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When food waste goes to the landfill, it is often a case of “out of sight, out of mind.” But Christ Church Episcopal School senior Rhett Adams led a movement to redirect much of her school’s waste to the compost bin instead. It is having an immediate impact on waste, and she hopes it will shape the mindset of younger students as well.

“I was in a science class last year and we were learning about the amount of food that goes into landfills,” she said. “I went down to the lunchroom and saw the trashcan.”

It spurred Adams to look for a way to divert food waste to composting. She got help from science teacher Amanda Beckrich in setting up a meeting with the administration.

“I made a PowerPoint and called multiple companies to find out how much it would cost,” Adams said.

The school now composts through Atlas Organics, a commercial and residential compost collection company that recycles food waste, turning it into a valuable soil amendment to promote sustainable agriculture and landscaping.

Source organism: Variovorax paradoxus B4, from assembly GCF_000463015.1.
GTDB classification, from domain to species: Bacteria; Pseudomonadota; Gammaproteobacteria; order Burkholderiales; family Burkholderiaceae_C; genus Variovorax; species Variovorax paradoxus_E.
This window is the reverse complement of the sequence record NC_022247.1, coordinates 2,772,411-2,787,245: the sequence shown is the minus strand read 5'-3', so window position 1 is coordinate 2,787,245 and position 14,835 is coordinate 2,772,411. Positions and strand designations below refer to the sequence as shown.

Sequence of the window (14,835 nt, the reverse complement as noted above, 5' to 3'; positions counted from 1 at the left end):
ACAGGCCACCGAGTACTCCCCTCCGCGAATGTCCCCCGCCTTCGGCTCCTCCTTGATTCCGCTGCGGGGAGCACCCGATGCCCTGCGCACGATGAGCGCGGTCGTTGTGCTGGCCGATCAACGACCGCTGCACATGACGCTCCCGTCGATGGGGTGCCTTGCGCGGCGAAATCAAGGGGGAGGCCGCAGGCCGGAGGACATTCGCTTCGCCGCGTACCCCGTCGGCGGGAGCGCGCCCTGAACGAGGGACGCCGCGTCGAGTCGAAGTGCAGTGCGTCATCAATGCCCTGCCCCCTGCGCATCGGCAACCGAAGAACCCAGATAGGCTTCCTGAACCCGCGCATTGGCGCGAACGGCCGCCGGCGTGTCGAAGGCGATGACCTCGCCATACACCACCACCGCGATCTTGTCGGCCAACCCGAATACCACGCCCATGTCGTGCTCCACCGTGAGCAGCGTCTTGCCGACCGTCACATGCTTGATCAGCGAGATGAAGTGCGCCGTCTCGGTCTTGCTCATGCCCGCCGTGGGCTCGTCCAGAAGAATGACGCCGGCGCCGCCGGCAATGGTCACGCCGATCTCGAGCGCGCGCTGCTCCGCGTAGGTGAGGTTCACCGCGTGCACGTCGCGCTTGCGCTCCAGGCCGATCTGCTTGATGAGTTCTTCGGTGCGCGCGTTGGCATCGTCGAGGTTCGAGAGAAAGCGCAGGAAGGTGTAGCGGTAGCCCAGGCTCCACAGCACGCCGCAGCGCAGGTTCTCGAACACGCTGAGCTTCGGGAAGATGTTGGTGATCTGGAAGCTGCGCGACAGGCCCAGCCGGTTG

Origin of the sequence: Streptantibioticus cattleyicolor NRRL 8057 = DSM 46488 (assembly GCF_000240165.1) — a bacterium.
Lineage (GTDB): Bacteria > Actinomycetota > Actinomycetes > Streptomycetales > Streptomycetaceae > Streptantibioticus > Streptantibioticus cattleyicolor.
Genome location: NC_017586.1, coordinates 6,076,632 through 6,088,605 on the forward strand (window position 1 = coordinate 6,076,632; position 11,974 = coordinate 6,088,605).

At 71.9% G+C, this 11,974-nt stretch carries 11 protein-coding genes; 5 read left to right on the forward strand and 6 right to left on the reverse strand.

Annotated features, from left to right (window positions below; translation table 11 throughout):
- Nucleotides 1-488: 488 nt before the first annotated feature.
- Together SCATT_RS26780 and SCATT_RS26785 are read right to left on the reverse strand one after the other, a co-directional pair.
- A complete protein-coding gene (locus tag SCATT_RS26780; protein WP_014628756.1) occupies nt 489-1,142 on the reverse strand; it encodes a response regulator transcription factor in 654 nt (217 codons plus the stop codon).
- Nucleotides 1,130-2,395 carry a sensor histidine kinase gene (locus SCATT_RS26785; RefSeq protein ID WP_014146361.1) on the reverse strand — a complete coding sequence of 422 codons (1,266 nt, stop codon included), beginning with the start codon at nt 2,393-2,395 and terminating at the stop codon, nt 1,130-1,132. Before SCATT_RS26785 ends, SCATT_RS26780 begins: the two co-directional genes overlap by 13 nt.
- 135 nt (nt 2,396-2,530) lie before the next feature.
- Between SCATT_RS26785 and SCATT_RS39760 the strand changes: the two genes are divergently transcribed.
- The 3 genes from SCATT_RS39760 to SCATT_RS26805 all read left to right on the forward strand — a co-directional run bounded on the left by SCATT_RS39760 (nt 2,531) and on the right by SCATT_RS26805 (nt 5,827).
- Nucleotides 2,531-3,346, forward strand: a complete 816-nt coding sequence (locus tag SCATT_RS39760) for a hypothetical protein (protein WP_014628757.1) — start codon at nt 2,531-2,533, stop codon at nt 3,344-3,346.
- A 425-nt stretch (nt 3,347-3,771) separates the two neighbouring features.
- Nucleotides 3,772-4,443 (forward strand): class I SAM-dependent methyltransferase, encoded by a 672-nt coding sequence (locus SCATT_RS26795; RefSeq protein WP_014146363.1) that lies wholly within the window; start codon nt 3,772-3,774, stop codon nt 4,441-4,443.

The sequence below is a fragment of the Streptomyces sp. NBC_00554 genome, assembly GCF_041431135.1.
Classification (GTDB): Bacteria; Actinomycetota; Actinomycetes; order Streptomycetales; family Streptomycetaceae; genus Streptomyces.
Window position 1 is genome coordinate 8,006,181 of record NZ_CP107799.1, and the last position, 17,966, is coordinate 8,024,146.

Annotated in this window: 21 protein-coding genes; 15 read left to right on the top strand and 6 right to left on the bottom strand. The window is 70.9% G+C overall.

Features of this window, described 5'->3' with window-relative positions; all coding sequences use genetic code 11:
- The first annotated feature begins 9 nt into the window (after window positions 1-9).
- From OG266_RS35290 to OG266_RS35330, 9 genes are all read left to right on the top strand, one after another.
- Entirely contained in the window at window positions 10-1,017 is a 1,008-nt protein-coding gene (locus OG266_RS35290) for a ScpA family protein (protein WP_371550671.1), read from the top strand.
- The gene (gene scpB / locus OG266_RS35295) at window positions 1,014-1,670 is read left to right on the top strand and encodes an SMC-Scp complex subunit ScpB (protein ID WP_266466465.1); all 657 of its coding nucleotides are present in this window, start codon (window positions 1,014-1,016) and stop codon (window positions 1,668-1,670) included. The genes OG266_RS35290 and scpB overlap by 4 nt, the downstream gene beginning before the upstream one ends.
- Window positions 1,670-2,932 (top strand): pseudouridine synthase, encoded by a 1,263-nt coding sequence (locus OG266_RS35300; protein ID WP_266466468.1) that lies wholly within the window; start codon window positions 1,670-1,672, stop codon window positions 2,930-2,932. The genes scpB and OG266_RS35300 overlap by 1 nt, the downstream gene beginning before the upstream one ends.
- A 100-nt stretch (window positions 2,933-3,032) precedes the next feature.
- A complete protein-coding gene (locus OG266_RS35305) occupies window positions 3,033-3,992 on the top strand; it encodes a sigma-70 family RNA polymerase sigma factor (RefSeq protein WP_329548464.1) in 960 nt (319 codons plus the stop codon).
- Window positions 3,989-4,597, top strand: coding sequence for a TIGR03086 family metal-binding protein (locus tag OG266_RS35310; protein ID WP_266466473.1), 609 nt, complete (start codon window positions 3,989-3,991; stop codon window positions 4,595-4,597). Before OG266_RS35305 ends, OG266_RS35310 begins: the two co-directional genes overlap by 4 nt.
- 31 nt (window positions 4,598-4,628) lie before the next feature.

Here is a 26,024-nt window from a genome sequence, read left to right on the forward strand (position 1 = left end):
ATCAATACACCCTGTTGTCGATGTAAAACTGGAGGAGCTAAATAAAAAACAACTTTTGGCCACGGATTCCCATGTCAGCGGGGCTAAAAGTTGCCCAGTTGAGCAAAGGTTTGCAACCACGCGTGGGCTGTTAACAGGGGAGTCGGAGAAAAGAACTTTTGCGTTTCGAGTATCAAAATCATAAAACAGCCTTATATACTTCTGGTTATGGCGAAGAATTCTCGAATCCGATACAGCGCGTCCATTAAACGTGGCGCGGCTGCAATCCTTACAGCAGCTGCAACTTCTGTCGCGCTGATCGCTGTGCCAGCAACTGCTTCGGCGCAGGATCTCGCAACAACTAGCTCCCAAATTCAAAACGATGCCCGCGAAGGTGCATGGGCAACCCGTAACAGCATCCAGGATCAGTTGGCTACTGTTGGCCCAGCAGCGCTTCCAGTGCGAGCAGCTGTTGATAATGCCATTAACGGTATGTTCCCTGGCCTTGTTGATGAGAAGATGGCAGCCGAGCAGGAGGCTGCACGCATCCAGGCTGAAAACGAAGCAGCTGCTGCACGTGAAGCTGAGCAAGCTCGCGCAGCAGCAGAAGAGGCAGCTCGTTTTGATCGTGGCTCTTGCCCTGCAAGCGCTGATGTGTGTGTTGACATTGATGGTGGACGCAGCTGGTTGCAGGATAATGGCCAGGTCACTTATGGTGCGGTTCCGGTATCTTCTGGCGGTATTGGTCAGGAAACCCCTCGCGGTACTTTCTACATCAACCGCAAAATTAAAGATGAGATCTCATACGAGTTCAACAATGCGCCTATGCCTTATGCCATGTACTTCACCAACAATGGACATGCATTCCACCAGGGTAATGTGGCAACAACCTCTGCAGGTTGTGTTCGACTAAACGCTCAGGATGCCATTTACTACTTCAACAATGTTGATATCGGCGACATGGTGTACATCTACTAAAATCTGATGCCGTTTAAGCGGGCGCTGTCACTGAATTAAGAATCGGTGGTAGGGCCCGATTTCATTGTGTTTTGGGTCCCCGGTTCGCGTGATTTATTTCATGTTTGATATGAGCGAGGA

“We rolled it out halfway through the year,” Adams said. “It was implemented in January. I found out that a ton of things can be turned into compost.”

Before the program started, Adams surveyed the student body. She found that 85 percent said would be willing to compost, but it has been a learning process for all involved.

“When it was first rolled out, there was definitely some confusion about what to do,” she said. “It has been really successful, especially in the lower school. The little kids are really excited about it. As they come up, it’s going to be so second nature to them.

Adams, who is still working on her college decision, is planning to study environmental science. The impact at Christ Church Episcopal School goes beyond changing the path for food waste. Compost from Atlas Organics is now being used in the school garden, completing a cycle that will carry on long after Adams’ graduation.

Out of this project, Adams has a new appreciation for what young people can do to implement change. She encourages students to use their voices for what they believe.

“A student has a much larger ability than anyone else to make a change in the school,” she said. “Faculty and teachers are willing and excited to listen.”

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